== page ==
Last month it was my aunt's 92nd birthday. She, along with her brother, sister and mother (my grandmother on my father's side), immigrated to Mexico from the province of León, Spain, in the 1920's to join my grandfather, who had immigrated before them. Together with them they brought not only their Castilian accent, which they never lost, but plenty of traditions and recipes that were passed on from generation to generation.
And at this birthday I had the chance to try once more, after some three decades, a couple of things that would generally make their way to the table at Christmas and other family gatherings. And this totally qualified for an exception to my usually vegan diet. The thrill of reliving tastes from my childhood, and that reconnect my to that part of my family that comes from León? Priceless.
We had tortilla de patatas (known in Mexico as tortilla española – Spanish omelette) and empanada, a pastry stuffed with pleny of chorizo, pancetta, prepared with pimentón (a Spanish kind of paprika?)... Although, in all honesty, this empanada stood for another more traditional dish that my grandmother used to bake but that nobody had the courage, time or kitchen to attempt – bollu preñáu, which is similar, but the bread is a lot softer, the filling is way oilier, and it actually impregnates the bread and stains it red in the inside. Still, the empanada was similar enough to bring back memories aplenty.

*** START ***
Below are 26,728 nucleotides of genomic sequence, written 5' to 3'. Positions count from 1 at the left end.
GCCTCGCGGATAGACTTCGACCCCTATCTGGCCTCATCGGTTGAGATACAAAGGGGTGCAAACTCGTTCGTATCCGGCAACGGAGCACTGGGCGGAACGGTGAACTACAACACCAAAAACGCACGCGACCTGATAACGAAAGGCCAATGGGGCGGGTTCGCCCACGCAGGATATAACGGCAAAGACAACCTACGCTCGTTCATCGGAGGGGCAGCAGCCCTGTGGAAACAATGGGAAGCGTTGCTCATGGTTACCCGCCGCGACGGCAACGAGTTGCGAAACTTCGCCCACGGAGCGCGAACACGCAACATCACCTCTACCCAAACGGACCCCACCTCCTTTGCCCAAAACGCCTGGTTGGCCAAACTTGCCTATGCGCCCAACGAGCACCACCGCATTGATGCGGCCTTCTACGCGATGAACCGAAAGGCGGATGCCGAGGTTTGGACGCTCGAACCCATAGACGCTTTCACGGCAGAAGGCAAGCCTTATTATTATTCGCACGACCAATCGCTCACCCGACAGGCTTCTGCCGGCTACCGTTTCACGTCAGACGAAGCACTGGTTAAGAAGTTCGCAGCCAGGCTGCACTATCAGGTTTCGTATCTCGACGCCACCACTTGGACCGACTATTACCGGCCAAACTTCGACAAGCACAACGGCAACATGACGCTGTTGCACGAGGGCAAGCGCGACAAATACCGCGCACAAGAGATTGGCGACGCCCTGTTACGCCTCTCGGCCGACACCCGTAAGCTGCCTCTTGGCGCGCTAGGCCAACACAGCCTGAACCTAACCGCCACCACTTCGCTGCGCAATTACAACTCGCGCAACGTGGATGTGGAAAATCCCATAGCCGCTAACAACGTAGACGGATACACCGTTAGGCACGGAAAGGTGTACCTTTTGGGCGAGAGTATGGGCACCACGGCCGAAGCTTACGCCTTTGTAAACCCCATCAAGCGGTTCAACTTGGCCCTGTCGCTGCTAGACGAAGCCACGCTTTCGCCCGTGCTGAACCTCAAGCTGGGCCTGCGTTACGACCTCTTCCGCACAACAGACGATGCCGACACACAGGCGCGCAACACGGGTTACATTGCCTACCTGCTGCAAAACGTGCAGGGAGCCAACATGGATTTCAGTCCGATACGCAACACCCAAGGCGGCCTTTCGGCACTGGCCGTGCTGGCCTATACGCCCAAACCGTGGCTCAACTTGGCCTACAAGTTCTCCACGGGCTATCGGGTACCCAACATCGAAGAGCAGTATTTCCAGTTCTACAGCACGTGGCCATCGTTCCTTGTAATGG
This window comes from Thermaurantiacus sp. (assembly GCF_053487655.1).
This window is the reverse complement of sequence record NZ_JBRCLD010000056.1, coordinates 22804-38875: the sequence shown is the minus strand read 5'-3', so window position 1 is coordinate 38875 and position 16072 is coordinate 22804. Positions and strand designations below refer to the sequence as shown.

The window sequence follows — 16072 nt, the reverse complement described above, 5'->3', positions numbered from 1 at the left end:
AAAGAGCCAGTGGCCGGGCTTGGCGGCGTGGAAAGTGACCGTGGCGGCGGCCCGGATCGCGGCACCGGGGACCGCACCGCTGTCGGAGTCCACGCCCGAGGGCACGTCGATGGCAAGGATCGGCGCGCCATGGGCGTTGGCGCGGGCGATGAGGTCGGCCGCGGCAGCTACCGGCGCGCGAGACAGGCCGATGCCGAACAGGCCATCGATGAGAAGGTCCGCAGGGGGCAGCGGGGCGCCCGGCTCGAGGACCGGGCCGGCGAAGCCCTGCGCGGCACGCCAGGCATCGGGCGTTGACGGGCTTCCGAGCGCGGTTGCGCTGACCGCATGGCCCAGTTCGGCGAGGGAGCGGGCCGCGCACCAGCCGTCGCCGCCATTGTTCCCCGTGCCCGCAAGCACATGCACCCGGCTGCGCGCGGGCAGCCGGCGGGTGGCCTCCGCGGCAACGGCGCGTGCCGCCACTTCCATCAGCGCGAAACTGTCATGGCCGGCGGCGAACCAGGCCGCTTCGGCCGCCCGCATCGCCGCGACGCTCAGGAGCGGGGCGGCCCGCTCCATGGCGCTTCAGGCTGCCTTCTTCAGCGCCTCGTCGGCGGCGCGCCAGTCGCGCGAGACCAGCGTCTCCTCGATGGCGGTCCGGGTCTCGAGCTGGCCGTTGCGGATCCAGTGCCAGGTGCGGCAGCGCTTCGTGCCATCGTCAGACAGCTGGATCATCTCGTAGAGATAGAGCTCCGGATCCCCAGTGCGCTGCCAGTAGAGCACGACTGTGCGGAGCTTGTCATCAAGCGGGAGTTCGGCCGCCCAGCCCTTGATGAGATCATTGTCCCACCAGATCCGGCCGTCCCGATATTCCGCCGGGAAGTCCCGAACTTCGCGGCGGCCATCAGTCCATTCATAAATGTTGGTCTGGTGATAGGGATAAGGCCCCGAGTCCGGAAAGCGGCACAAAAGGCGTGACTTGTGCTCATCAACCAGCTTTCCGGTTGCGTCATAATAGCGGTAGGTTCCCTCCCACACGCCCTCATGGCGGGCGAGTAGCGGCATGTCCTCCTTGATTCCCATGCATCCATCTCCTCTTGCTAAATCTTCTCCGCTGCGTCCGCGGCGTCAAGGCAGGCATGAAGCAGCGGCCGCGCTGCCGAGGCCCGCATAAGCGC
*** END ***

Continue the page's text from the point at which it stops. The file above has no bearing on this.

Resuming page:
And as dessert? Flan! But some recipe that made it a sort of mix between a flan and a custard. I myself can't explain the difference between these, but I assure you that was the general consensus of those at the table! LOL And my aunt is adamant not to share her recipe, so that all of us can appreciate it at those few occasions we can get it. She says she'll pass it on after she dies. And why not? Everybody was raving about it, so I guess the strategy of keeping it special does work!
When you try to find info on what the Leonese spirit, values or personality are like, you realize resources are incredibly scarce. The Basques, the Catalans, the Galicians, the Andalusians... there's plenty about them – serious discussions, clichés, jokes, even films! But the Leonese? Due to their intimate historical link to nowadays way more famous Castile and the fact that these two sort of form the "default" or "standard" of what a Spaniard is – and against which the other regions can be compared –, León simply doesn't seem to get much attention.
What little you do find, though, talks about the Leonese placing great value on freedom and, along with that, on individuality. There is a joke about how León is known more for the number of its associations than for the number of associates at any of them. And my habib – who is my outsider eye that helps me spot things I may have taken as a given – did comment on how everybody at the party (four generations) seemed to be unusually respectful of everybody's differences and individuality. Sure, there's the usual gentle joking, but apparently no judgement and lots of factual acceptance. So maybe my grandparents brought with themselves more than tasty recipes from their beloved León, eh?